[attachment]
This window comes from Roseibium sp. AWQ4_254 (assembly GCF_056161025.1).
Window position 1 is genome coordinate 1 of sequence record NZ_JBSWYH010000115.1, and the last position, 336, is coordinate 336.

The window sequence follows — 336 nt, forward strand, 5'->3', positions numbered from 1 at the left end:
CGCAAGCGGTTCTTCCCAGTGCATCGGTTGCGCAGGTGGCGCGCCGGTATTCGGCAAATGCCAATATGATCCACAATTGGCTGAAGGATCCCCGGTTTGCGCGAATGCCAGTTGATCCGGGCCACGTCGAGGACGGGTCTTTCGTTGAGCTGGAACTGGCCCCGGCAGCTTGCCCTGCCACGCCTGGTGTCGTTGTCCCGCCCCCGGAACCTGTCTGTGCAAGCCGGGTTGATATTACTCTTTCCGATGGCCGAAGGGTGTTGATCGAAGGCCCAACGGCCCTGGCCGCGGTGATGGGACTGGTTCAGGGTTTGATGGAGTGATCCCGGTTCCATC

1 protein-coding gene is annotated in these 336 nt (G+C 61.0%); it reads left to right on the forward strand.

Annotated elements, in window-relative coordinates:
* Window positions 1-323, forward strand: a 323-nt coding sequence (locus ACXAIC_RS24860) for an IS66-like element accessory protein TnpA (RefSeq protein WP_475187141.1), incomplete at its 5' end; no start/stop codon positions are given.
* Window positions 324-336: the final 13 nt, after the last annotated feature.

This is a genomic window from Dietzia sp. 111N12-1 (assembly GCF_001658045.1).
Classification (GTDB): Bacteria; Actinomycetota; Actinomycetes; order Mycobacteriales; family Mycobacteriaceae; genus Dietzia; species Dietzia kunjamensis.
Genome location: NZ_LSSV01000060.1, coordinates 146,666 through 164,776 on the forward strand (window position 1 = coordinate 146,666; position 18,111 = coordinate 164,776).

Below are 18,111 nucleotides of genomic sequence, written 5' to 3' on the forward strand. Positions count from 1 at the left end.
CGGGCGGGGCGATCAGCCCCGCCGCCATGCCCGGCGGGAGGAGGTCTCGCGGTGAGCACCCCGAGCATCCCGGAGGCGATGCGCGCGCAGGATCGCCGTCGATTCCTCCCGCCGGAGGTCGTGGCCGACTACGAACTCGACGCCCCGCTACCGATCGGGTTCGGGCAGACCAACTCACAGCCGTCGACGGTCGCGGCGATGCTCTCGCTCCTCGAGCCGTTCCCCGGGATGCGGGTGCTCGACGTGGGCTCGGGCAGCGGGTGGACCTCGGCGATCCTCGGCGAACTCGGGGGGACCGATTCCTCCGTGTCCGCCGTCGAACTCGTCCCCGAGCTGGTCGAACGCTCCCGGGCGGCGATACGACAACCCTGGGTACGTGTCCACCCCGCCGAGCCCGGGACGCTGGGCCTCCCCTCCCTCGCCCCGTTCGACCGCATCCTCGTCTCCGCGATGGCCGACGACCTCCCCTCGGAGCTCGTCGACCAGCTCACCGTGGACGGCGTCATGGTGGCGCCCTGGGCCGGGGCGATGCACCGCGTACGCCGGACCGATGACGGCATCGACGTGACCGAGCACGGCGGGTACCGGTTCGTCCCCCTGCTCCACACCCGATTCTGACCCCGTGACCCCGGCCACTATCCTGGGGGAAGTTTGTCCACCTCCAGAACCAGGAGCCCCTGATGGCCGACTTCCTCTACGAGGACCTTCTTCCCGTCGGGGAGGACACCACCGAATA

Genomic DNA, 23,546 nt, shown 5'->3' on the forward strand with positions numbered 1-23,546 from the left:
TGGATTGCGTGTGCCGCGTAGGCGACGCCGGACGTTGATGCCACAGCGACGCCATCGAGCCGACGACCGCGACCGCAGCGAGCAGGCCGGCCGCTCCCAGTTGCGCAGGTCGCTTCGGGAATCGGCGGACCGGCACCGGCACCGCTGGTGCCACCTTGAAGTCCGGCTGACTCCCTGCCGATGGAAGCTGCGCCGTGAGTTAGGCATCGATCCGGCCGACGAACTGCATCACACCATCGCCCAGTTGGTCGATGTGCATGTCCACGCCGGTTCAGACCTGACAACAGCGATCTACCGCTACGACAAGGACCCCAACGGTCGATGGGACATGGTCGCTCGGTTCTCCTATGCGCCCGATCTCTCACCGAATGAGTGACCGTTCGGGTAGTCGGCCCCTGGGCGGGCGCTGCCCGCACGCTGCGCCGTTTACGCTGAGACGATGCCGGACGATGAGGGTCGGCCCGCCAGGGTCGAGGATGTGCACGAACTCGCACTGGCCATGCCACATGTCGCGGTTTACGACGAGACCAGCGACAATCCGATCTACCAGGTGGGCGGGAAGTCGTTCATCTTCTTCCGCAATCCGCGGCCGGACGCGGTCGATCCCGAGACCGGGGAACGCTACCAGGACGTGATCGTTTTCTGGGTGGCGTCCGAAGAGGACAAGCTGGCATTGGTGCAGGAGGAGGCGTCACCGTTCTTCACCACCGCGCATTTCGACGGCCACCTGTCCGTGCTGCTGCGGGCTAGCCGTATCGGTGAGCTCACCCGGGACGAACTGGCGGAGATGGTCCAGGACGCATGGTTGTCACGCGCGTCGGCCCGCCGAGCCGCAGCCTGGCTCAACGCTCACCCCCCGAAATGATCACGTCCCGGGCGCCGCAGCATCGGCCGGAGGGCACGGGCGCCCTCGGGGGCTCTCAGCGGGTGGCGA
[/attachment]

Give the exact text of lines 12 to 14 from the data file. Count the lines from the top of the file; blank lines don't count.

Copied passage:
Below are 18,111 nucleotides of genomic sequence, written 5' to 3' on the forward strand. Positions count from 1 at the left end.
CGGGCGGGGCGATCAGCCCCGCCGCCATGCCCGGCGGGAGGAGGTCTCGCGGTGAGCACCCCGAGCATCCCGGAGGCGATGCGCGCGCAGGATCGCCGTCGATTCCTCCCGCCGGAGGTCGTGGCCGACTACGAACTCGACGCCCCGCTACCGATCGGGTTCGGGCAGACCAACTCACAGCCGTCGACGGTCGCGGCGATGCTCTCGCTCCTCGAGCCGTTCCCCGGGATGCGGGTGCTCGACGTGGGCTCGGGCAGCGGGTGGACCTCGGCGATCCTCGGCGAACTCGGGGGGACCGATTCCTCCGTGTCCGCCGTCGAACTCGTCCCCGAGCTGGTCGAACGCTCCCGGGCGGCGATACGACAACCCTGGGTACGTGTCCACCCCGCCGAGCCCGGGACGCTGGGCCTCCCCTCCCTCGCCCCGTTCGACCGCATCCTCGTCTCCGCGATGGCCGACGACCTCCCCTCGGAGCTCGTCGACCAGCTCACCGTGGACGGCGTCATGGTGGCGCCCTGGGCCGGGGCGATGCACCGCGTACGCCGGACCGATGACGGCATCGACGTGACCGAGCACGGCGGGTACCGGTTCGTCCCCCTGCTCCACACCCGATTCTGACCCCGTGACCCCGGCCACTATCCTGGGGGAAGTTTGTCCACCTCCAGAACCAGGAGCCCCTGATGGCCGACTTCCTCTACGAGGACCTTCTTCCCGTCGGGGAGGACACCACCGAATA

Genomic DNA, 23,546 nt, shown 5'->3' on the forward strand with positions numbered 1-23,546 from the left: